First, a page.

Woven Muslin & Gauze

Available from Spotlight by the metre in a wide range of weights, these plain-weave fabrics make for sensational lightweight and breathable clothing!

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Spotlight's Guide To Muslin Fabrics

There are many well-known fabrics that are being used for crafting, but one of the lesser known options is muslin. Even though muslin has tons of applications in the real world, some crafters forget about muslin when it comes to their fabric selection. So, when should you choose muslin? And what is this fabric really? To find out, be sure to read the info below.

What Is Muslin Fabric?

Muslin is a type of fabric made from cotton fibres. Manufacturers usually use either lightweight cotton or mediumweight cotton, depending on their requirements.

The origins of Muslin can be traced back to India and Iraq. Even though its popularity remained in that part of the world for the longest time, it has now found applications in multiple fabric problems.

Contrary to popular belief, Muslin fabric is not solely used for the creation of test garments in fashion design. While Muslin can refer to that particular test fabric, there are high-quality Muslin fabrics that can be used in fashion, home decorations, and a variety of crafting projects. So, do not see Muslin as a testing fabric alone, because you would miss out on a great fabric with lots of amazing properties.

Why Should I Use Muslin For Crafting Projects?

Since Muslin is made from 100% cotton fibres, you can count on the benefits of pure cotton. The material is breathable, which means it can be a great option for garments and other projects where breathability is important.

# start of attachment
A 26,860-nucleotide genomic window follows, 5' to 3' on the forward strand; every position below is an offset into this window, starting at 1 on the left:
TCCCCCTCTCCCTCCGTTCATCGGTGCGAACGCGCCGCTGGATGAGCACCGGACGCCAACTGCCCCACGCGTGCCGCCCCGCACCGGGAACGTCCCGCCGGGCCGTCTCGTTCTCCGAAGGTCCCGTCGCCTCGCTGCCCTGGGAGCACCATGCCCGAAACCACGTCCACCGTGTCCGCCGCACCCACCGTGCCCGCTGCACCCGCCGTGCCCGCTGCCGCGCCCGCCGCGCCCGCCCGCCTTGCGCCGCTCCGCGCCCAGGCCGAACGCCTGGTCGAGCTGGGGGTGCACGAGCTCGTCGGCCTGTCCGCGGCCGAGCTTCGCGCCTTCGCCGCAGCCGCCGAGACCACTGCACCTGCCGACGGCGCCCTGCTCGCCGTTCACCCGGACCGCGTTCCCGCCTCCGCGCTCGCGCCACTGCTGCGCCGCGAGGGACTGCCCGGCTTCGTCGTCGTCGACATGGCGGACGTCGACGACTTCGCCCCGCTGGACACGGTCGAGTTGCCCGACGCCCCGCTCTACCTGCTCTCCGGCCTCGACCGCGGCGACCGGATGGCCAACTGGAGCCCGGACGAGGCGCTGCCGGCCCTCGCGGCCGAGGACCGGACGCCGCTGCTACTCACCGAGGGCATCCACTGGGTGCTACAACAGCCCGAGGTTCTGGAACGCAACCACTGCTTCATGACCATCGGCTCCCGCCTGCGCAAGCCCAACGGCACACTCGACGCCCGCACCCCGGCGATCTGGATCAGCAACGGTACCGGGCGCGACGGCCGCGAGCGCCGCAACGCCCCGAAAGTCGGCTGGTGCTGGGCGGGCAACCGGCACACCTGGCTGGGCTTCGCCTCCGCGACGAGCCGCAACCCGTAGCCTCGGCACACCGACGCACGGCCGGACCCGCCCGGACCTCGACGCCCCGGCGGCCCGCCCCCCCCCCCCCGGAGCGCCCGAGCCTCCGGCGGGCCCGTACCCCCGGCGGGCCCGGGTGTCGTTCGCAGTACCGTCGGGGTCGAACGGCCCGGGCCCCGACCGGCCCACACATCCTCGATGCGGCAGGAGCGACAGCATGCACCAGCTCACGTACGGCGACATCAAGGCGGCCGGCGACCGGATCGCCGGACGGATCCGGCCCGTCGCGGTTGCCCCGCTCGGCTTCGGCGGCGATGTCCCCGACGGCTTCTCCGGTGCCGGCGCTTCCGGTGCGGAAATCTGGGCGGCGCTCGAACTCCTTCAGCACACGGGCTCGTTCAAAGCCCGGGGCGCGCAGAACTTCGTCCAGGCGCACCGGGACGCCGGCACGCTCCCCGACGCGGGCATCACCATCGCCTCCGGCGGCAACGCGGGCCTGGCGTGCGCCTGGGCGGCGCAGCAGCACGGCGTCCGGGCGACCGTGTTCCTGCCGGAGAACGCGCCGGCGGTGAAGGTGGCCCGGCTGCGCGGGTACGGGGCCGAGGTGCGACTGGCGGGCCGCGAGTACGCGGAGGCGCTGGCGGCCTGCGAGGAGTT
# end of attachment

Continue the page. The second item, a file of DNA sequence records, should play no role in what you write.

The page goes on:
In addition to being a breathable and natural material, you will also find that Muslin is an easy fabric to maintain. Cotton can easily be put in the washing machine and is durable to boot. So, even with repeated washes, your Muslin will stay in good condition.

Please note that Muslin can be named differently depending on its properties. Muslin can be made in various weights and can even be bleached in some instances. As such, you can encounter Muslin under names such as Jamdani, which is a type of muslin that has floral patterns woven into the material.

With Muslin, you can encounter various weaves as well. The weave can influence the smoothness or coarseness of your fabric. For example, if the manufacturer has used a fine yarn for the weave, you will get a much smoother result.

What Are Popular Applications For Muslin Fabric?

If you like the affordability and versatility of Muslin - and if you are still looking for projects that you can tackle with this kind of fabric - be sure to check out our favourite suggestions below.

Garment testing - Even though we already mentioned that this is not the sole use of Muslin fabric, some of the lower-quality Muslin fabrics are brilliant for this purpose. If you have a bunch of this fabric laying around and want to do something with it, fashion design is the way to go.

Functional items for your home - There are many fabric items you can create for your home with Muslin fabric. You could create some fabric napkins from Muslin, which saves you money on disposable paper ones. Of course, you can also use it to create some bedding, curtains, and even a nice tablecloth. So, this fabric is just as versatile as any other fabric out there.

When you use Muslin to create bedding or pillow covers, always consider the weave that has been used. As we mentioned earlier, the weave can determine its smoothness. Going for the finer Muslin fabric will therefore be a lot more comfortable than the thick, coarse option.

Baby items - Because of its natural breathability and natural cotton fibre, Muslin is remarkably suitable to create some items for the baby. Fine Muslin fabric does not feel coarse against the skin of a baby and is therefore less likely to cause problems. If you are looking to create some baby items with Muslin, why not try diapers and baby blankets?

Gift wrap - This is probably the most surprising suggestion in our overview, but it is also a great one for the environment. Instead of buying wrapping paper that will be disposed of immediately after unwrapping, you can use Muslin to wrap a present, after which your recipient can reuse it.

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